PointsBet U.S. Announces New Sports Betting Policy to Attract Sharps, Seeks to Expand

Posted on: April 11, 2019, 06:02h. 

Last updated on: April 11, 2019, 06:02h.

PointsBet U.S. announced on Wednesday it would enforce a new policy aimed at attracting professional and other high dollar bettors to make their sports betting wagers in an American market.

PointsBet U.S. CEO Johnny Aitken, left, seen here with former NFL star Darrelle Revis announced a new policy on Tuesday that he said will help high-wage and professional sports gamblers find a market for their high-dollar, gameday bets. (Image: PointsBet)

Effective immediately, the New Jersey online sportsbook said it will accept bets to win on games where the “minimum bet-to-win amount” is $10,000 from any customer. The policy covers all Major League Baseball and National Football League contests, as well as National Hockey League and National Basketball League playoff games.

The sportsbook said it would guarantee the $10,000 amount on wagers made after 10 a.m. ET on game days.

The announcement came as welcome news for some professional sports gamblers.

“No matter how sharp you are, you can wager at least $10k,” posted New Jersey-based bettor Jack Andrews on his Twitter account, @capjack2000.

Johnny Aitken, PointsBet’s U.S. chief executive officer, told Casino.org on Wednesday that he knows of situations where bettors have been either prohibited from making bets or seen their action restricted to minimal amounts. As a result, that’s leading some bettors to use offshore sportsbooks for large bets.

We want to give all our bettors a chance to have a really good size bet, to win $10,000 on the major U.S. sports on gameday, and we think that’s one step in the right direction for the industry as a whole,” said Aitken, a former professional gambler in his native Australia.

Aitken added that the book still exercises its right to take higher amount bets.

Eyeing U.S. Expansion

Based in Australia, PointsBet came to America late last year when it received a sportsbook license in New Jersey. It started taking bets in January and has nearly 20,000 clients with registered accounts.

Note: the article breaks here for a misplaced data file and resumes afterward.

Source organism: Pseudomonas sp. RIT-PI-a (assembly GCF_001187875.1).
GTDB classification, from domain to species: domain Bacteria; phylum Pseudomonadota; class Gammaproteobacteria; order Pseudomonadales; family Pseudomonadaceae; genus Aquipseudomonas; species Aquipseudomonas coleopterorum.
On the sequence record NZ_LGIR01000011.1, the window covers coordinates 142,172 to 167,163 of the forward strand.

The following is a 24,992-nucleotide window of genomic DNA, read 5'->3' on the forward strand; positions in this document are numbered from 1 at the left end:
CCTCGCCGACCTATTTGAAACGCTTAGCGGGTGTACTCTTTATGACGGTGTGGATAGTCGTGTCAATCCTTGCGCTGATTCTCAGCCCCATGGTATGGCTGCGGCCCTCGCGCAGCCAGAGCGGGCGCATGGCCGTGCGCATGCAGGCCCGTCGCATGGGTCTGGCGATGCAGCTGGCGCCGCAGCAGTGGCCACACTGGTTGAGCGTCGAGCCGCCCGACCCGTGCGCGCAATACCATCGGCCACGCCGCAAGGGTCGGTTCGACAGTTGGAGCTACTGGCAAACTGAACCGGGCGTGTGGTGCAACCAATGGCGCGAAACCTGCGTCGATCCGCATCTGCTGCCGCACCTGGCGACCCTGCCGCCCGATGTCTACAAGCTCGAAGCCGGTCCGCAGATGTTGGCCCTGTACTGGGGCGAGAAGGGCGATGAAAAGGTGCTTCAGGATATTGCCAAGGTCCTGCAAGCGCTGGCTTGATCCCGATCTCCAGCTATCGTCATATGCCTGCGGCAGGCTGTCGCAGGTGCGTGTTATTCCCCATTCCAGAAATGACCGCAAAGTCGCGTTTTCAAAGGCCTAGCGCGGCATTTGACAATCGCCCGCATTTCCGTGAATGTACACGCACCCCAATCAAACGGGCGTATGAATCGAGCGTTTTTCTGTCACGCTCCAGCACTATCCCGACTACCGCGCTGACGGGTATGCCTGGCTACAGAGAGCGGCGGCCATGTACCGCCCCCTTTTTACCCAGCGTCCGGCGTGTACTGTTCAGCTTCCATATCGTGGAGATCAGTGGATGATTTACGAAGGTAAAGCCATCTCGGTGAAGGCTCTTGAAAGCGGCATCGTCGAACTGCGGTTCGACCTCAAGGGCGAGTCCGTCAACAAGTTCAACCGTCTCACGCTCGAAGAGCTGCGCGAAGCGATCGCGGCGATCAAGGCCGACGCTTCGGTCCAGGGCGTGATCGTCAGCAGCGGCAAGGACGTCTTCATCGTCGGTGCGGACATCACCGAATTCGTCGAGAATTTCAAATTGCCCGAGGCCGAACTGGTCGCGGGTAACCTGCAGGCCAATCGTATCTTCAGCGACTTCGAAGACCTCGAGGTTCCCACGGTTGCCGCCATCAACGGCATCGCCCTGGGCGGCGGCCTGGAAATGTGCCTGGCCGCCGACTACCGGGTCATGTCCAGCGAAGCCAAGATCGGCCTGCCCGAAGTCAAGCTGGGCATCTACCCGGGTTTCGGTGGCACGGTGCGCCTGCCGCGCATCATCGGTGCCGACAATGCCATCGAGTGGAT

It garnered attention in January when it refunded bets made on the New Orleans Saints in the NFL playoffs after a controversial decision kept them from possibly winning the game late in regulation. Since then, the “Karma Kommittee” has refunded other bets on losing teams. Most recently, the sportsbook refunded wagers on Auburn last weekend in the Final Four.

PointsBet employs 60 people in New Jersey, including an analytics team and traders. The sportsbook also has promotional agreements in place with such former athletes as Allen Iverson and Darrelle Revis.

Aitken told Casino.org the company has an eye to set up in other American markets as well.

“We have a national footprint goal, and our fast start in New Jersey is allowing us to enter different conversations,” he said.

One thing that makes it a challenge is the lack of a national regulatory framework after the Supreme Court overturned the Professional and Amateur Sports Protection Act last year. Each state considering sports betting now can establish its own rules.

“It’s not a sort of country market like you see in Australia or Britain,” he said. “It’s 50 countries. Each state is pretty much its own country with its own rules.”

Unique Bets Offered

While PointsBet offers traditional point spread and moneyline bets, it also offers a concept it calls “PointsBetting,” which features an array of high-risk, high-reward opportunities that veer from traditional fixed-odds propositions.

For example, someone wagering $10 on a 10-point favorite in a game can bet a multiplier. If the favorite wins by 11, the bettor wins $10. If they win by 15, the bettor wins $50. Conversely, if the favorite wins by only 5, the bettor loses $50.

It can also be offered on prop bets, such as how quickly will either team score the first goal.

Aitken said PointsBetting allows his company to offer more selections for bettors. He believes that strategy will help them gain more sports betting customers as they expand.

“It’s very highly engaged betting,” he said. “It’s more risky, more rewarding. From a sports-watching experience, it completely changes the way you watch an event.”